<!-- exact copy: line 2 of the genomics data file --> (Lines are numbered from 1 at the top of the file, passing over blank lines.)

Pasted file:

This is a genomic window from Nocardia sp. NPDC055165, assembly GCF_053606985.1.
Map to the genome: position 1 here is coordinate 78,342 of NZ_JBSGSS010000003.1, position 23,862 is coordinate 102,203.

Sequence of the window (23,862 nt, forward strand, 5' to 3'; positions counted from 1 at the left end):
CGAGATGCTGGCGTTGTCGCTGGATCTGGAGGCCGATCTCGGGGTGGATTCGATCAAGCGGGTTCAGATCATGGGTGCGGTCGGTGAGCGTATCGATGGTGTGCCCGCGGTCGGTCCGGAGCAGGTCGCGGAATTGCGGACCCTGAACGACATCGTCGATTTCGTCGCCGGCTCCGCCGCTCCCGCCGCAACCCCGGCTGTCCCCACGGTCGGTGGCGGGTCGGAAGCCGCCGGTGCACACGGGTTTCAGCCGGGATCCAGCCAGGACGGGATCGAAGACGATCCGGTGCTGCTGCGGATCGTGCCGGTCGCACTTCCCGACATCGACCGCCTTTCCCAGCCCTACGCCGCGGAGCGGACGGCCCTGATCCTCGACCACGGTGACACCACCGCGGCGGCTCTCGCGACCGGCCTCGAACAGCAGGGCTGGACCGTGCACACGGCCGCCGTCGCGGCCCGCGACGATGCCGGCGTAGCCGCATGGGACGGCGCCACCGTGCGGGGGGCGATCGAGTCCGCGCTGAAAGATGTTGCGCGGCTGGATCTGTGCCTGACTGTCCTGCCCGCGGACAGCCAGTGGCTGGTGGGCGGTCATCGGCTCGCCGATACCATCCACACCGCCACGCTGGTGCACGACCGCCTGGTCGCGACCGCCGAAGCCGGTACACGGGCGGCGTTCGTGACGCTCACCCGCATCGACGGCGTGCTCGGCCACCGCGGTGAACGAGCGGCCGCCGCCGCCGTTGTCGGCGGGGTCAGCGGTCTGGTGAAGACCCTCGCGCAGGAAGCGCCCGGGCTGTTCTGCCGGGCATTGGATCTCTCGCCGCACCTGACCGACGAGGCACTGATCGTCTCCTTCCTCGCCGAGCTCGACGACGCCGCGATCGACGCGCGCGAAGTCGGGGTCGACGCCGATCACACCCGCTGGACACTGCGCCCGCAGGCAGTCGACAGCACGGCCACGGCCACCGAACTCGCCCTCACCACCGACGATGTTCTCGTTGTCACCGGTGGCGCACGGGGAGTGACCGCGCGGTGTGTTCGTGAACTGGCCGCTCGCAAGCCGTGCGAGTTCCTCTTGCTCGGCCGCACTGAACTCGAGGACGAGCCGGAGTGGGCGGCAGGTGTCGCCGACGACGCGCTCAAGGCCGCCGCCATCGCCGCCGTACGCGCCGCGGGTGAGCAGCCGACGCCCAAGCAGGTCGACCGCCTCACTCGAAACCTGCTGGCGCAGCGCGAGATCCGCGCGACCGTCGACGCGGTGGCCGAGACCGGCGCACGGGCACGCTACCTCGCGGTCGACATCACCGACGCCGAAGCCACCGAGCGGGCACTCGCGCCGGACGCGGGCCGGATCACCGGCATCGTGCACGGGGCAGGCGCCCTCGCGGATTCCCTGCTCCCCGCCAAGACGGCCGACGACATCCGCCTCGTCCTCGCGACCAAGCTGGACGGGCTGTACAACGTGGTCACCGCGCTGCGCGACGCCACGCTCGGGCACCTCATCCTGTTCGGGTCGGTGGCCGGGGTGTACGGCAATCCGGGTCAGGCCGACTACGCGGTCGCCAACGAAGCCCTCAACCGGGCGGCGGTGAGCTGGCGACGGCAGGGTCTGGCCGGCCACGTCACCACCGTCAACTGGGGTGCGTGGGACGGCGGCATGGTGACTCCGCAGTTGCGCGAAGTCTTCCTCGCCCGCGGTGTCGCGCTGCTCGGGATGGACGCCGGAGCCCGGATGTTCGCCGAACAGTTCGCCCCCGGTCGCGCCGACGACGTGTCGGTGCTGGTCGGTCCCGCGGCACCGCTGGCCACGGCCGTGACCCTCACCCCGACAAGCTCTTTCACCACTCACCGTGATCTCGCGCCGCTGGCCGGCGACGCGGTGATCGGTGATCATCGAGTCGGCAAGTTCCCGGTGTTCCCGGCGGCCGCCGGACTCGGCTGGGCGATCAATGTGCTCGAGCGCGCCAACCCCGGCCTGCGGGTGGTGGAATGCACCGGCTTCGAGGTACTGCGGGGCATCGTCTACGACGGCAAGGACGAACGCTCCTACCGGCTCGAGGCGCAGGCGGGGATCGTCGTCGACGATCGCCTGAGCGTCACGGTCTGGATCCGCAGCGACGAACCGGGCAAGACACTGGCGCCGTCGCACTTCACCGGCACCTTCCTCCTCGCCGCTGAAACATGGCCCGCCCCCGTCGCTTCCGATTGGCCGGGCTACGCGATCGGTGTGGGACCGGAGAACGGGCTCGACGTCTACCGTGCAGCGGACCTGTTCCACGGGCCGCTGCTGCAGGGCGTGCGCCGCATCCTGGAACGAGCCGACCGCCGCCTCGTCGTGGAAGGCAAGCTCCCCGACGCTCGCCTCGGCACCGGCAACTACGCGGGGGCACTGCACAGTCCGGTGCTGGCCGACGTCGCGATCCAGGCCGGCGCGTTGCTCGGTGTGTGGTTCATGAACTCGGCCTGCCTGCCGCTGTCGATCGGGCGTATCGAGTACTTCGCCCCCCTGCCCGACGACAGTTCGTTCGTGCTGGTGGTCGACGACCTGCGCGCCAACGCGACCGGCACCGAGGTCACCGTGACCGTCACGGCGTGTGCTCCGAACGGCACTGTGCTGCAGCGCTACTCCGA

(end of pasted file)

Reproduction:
Map to the genome: position 1 here is coordinate 78,342 of NZ_JBSGSS010000003.1, position 23,862 is coordinate 102,203.